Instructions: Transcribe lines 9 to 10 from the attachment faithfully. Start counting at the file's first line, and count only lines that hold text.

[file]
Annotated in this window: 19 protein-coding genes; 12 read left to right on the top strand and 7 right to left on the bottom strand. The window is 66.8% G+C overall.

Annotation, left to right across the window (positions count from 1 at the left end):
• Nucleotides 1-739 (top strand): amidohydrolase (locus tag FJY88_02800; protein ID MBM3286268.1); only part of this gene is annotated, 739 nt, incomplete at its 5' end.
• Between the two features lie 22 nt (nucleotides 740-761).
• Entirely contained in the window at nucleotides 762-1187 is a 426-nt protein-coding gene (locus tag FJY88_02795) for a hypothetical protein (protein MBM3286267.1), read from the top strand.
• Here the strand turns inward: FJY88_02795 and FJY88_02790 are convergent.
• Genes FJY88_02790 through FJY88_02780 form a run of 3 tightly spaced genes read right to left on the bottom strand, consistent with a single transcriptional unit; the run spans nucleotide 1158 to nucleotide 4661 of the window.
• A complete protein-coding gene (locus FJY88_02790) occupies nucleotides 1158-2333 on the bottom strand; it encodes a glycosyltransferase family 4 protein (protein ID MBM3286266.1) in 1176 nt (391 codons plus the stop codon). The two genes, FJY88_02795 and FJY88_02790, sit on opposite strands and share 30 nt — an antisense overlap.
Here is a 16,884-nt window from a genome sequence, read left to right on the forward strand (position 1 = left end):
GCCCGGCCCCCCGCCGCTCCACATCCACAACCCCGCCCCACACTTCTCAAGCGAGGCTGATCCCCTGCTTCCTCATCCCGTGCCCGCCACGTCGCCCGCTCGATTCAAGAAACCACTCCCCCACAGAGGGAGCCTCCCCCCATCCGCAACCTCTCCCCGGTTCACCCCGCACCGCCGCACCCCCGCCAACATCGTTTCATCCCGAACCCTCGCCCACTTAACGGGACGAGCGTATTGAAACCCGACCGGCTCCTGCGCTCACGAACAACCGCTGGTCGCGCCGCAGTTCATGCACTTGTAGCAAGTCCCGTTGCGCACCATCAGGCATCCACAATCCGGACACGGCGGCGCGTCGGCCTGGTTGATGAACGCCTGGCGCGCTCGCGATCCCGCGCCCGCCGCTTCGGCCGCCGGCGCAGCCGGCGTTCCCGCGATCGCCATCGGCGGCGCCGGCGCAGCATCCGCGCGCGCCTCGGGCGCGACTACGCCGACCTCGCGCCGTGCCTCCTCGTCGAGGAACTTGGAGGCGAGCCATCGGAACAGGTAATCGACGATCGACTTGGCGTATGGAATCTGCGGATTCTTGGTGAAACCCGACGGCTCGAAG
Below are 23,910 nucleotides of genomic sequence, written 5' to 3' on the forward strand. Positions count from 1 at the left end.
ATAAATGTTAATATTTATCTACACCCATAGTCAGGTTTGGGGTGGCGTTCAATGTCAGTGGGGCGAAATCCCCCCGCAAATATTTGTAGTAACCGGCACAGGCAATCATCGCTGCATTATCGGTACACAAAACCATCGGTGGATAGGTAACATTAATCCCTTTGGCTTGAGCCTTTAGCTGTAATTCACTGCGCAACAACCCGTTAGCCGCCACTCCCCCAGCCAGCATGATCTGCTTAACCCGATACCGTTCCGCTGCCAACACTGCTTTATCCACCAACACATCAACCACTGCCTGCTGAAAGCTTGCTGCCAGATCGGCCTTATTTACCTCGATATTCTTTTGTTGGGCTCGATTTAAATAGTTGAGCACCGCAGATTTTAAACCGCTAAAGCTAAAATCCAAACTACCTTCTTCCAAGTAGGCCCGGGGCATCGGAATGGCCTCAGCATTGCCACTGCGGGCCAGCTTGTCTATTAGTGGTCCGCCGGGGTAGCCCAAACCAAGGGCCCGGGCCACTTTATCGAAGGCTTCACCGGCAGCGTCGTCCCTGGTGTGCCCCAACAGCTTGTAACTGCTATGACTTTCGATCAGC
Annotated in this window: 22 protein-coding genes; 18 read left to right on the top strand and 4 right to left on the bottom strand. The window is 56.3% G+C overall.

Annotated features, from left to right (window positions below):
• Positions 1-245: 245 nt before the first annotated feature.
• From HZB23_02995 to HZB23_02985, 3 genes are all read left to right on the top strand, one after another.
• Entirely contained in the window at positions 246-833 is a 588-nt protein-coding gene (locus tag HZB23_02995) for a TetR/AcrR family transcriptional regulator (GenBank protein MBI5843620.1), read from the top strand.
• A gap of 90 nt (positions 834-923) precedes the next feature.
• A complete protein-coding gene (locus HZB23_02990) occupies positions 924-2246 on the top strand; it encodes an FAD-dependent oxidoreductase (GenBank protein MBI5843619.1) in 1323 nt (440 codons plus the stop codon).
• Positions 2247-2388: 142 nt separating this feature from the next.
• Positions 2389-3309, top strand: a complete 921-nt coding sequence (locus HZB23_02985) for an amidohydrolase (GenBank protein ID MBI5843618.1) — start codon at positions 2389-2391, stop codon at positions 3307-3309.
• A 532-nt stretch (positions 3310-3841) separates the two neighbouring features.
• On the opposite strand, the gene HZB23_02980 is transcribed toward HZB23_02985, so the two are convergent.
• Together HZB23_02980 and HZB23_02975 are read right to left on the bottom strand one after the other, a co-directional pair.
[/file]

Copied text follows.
Here is a 16,884-nt window from a genome sequence, read left to right on the forward strand (position 1 = left end):
GCCCGGCCCCCCGCCGCTCCACATCCACAACCCCGCCCCACACTTCTCAAGCGAGGCTGATCCCCTGCTTCCTCATCCCGTGCCCGCCACGTCGCCCGCTCGATTCAAGAAACCACTCCCCCACAGAGGGAGCCTCCCCCCATCCGCAACCTCTCCCCGGTTCACCCCGCACCGCCGCACCCCCGCCAACATCGTTTCATCCCGAACCCTCGCCCACTTAACGGGACGAGCGTATTGAAACCCGACCGGCTCCTGCGCTCACGAACAACCGCTGGTCGCGCCGCAGTTCATGCACTTGTAGCAAGTCCCGTTGCGCACCATCAGGCATCCACAATCCGGACACGGCGGCGCGTCGGCCTGGTTGATGAACGCCTGGCGCGCTCGCGATCCCGCGCCCGCCGCTTCGGCCGCCGGCGCAGCCGGCGTTCCCGCGATCGCCATCGGCGGCGCCGGCGCAGCATCCGCGCGCGCCTCGGGCGCGACTACGCCGACCTCGCGCCGTGCCTCCTCGTCGAGGAACTTGGAGGCGAGCCATCGGAACAGGTAATCGACGATCGACTTGGCGTATGGAATCTGCGGATTCTTGGTGAAACCCGACGGCTCGAAG